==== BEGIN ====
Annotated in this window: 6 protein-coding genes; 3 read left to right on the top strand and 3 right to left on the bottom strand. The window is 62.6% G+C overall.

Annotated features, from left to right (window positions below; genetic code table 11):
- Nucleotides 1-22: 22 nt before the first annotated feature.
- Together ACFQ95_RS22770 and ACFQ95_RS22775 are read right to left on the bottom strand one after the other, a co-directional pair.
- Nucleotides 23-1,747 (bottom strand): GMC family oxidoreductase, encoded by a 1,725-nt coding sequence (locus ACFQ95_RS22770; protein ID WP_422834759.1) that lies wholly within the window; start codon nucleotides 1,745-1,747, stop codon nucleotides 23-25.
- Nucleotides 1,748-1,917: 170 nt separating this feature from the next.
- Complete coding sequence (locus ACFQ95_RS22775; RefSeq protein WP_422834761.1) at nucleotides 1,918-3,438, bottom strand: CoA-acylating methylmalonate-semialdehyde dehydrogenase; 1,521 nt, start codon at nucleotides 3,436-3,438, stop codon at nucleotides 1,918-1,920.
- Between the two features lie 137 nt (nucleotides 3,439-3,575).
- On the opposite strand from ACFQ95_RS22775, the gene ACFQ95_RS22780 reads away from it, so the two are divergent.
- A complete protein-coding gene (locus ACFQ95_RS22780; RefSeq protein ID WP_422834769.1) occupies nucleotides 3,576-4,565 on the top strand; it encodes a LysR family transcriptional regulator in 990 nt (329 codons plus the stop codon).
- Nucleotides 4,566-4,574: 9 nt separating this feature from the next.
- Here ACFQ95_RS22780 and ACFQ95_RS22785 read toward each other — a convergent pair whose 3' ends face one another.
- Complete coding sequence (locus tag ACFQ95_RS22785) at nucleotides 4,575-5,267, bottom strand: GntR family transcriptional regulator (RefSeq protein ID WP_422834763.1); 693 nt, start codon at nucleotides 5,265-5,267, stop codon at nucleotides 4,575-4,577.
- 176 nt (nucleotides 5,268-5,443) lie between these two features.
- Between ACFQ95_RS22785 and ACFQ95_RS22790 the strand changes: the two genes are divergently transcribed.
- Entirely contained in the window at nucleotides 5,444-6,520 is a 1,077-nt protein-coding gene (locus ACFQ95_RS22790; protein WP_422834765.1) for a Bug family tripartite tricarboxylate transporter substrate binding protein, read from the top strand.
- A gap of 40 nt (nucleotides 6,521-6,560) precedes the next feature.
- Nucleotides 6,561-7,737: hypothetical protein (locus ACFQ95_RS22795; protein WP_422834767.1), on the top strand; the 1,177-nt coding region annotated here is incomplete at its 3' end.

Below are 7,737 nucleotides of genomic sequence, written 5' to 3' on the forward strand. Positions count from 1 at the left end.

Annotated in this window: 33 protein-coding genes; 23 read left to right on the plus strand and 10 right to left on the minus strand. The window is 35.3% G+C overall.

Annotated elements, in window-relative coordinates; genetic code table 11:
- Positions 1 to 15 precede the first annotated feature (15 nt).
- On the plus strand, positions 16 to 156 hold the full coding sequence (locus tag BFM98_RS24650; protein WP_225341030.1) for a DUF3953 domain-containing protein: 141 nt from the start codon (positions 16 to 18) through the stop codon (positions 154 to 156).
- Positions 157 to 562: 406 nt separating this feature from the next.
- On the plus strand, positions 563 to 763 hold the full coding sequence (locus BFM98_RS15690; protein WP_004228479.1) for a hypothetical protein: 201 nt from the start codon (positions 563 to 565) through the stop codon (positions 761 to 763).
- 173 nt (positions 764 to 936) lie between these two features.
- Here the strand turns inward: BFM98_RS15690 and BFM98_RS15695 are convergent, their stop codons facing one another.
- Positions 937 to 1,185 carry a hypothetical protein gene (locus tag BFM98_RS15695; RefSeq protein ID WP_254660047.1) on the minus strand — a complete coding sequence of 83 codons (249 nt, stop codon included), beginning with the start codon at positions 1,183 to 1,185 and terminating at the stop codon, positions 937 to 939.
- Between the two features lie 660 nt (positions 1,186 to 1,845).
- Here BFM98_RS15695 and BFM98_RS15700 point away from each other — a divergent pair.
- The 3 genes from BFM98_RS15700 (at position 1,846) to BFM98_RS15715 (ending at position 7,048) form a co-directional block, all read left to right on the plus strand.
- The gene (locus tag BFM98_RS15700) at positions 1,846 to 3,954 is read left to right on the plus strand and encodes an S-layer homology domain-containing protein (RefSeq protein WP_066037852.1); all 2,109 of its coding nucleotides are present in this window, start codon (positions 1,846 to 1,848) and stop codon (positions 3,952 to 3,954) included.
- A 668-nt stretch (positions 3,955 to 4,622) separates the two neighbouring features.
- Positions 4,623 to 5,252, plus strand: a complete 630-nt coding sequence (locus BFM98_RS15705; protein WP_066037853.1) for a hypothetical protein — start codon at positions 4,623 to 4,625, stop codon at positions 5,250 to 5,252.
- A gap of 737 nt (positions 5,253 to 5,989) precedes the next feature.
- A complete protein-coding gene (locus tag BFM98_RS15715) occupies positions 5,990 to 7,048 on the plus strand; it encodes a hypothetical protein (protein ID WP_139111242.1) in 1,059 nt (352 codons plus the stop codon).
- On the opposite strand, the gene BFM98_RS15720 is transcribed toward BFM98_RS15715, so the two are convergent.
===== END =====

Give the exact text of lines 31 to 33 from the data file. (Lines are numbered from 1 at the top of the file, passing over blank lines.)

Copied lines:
- The 3 genes from BFM98_RS15700 (at position 1,846) to BFM98_RS15715 (ending at position 7,048) form a co-directional block, all read left to right on the plus strand.
- The gene (locus tag BFM98_RS15700) at positions 1,846 to 3,954 is read left to right on the plus strand and encodes an S-layer homology domain-containing protein (RefSeq protein WP_066037852.1); all 2,109 of its coding nucleotides are present in this window, start codon (positions 1,846 to 1,848) and stop codon (positions 3,952 to 3,954) included.
- A 668-nt stretch (positions 3,955 to 4,622) separates the two neighbouring features.